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Negro League Baseball and its storied legacy rightfully began in the late 1880s, but on this day in 1920, Andrew “Rube” Foster, known universally as the “father of Black baseball,” established the Negro National League (NNL) and held its first game in Indianapolis.

Foster was considered by many the best Black pitcher of his time, and even played on a multi-ethnic minor league team in the early 1900s. Black players were able to play professionally in small leagues and in Latin America before the NNL’s existence, all done in response to not being unable to play for the largely White major and minor leagues.

Foster, like many other Black players, found fame as a Negro League player. Much like his predecessors of the 1880s, Foster joined forces with other team owners in the Midwest to form the NNL in response to the lack of opportunities present for Black baseball players who were just as gifted as their White counterparts.

The NNL lasted from 1920 to 1931, making it the first Negro League to find success beyond one season. Foster’s Chicago American Giants faced off against teams from Indianapolis, St. Louis, Cleveland and other cities in the region.

However, Foster’s mental health and finances declined and the NNL failed under the pressures of The Great Depression. The NNL’s success did give rise to a series of other Black baseball leagues, such as the Eastern Colored League (ECL) and the Negro American League (NAL).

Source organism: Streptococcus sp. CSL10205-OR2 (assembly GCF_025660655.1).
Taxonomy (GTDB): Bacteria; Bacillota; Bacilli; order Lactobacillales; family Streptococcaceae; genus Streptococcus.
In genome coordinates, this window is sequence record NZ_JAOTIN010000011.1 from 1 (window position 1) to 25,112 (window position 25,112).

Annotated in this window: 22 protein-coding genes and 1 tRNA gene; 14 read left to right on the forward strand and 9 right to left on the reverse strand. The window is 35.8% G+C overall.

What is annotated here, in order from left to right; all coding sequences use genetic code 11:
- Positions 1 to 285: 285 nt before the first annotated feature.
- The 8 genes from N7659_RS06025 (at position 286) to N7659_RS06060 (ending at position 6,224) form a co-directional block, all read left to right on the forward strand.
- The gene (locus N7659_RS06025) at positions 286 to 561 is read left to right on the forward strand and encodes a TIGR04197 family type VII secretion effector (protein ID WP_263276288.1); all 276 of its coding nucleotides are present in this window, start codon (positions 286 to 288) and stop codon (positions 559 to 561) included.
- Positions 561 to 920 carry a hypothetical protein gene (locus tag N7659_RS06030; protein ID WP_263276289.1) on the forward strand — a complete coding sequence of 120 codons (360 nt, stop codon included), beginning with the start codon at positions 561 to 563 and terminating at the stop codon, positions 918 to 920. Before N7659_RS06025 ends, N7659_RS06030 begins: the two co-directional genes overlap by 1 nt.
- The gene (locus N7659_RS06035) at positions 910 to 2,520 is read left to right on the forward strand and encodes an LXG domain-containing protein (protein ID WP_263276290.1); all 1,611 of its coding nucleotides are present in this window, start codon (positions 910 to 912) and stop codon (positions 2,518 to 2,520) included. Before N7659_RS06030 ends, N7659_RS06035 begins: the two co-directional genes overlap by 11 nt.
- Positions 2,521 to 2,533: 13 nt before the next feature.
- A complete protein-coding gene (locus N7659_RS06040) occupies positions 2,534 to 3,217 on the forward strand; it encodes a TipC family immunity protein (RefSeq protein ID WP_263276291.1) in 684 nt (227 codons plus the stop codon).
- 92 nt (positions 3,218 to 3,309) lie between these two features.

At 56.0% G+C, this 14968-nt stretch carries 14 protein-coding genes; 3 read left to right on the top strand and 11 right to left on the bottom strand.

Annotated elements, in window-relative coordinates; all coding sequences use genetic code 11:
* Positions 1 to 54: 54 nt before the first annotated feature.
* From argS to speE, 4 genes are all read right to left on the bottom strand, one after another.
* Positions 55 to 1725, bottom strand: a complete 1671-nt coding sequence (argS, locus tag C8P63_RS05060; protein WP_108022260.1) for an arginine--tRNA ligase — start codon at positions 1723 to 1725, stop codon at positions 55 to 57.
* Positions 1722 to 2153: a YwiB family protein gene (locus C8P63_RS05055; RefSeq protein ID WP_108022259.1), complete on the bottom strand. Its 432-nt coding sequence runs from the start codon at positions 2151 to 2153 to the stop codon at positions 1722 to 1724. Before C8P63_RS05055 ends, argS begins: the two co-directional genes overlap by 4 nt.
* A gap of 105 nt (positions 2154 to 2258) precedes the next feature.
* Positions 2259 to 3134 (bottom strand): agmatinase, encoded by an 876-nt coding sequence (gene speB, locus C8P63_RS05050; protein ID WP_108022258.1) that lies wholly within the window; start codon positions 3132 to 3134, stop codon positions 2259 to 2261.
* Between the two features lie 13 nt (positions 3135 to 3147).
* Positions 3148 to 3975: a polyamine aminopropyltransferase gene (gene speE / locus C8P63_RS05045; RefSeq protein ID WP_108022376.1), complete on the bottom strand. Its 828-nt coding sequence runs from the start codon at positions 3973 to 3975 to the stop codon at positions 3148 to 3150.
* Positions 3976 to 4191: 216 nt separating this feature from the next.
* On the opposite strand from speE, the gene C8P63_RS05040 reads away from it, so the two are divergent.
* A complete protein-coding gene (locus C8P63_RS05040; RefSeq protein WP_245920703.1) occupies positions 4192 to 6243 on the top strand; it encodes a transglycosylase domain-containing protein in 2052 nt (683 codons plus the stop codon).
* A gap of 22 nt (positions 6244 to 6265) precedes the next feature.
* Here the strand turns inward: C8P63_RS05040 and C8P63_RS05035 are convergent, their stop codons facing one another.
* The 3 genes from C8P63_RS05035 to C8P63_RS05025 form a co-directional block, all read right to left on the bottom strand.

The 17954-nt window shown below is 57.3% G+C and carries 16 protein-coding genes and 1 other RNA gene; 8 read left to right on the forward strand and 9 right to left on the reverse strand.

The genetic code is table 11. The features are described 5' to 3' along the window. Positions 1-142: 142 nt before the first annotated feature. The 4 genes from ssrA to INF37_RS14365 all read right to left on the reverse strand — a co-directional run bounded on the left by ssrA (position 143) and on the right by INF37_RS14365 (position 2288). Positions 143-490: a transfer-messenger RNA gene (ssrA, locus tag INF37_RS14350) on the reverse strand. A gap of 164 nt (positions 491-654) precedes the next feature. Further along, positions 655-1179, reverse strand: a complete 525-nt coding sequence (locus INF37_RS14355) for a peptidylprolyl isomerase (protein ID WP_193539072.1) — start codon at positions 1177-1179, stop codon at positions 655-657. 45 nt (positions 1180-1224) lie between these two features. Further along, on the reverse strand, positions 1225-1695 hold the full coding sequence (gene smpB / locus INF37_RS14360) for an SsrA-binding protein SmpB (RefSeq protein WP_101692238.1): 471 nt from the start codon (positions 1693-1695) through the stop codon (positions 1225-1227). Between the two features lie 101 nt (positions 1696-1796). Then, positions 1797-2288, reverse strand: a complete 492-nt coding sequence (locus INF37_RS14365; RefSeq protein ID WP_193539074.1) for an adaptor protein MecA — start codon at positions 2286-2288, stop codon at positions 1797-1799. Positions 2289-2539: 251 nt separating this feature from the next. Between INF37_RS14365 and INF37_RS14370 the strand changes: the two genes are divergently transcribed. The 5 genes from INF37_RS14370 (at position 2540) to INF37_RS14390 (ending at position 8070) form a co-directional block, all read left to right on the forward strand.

When Major League Baseball (MLB) was looking for an infusion of talent, they started looking at the the often faster and stronger players in the Negro Leagues. That ultimately led to Jackie Robinson breaking the MLB the color barrier in 1947 as a player for the Brooklyn Dodgers.

The NAL was the only major Black league to continue in the Robinson era. While packed with stars, it could not compete with the quickly expanding MLB and its attractive salaries and perks.

It is telling that the MLB was at first resistant to Black players but couldn’t deny their talent. Robinson and other Black players endured taunts and death threats but still found a way to blossom on the field.

That unconquerable spirit present in Robinson, Hank Aaron, Reggie Jackson and other great Black players over the years was all due to the foresight of Rube Foster and his extraordinary contribution to the game.

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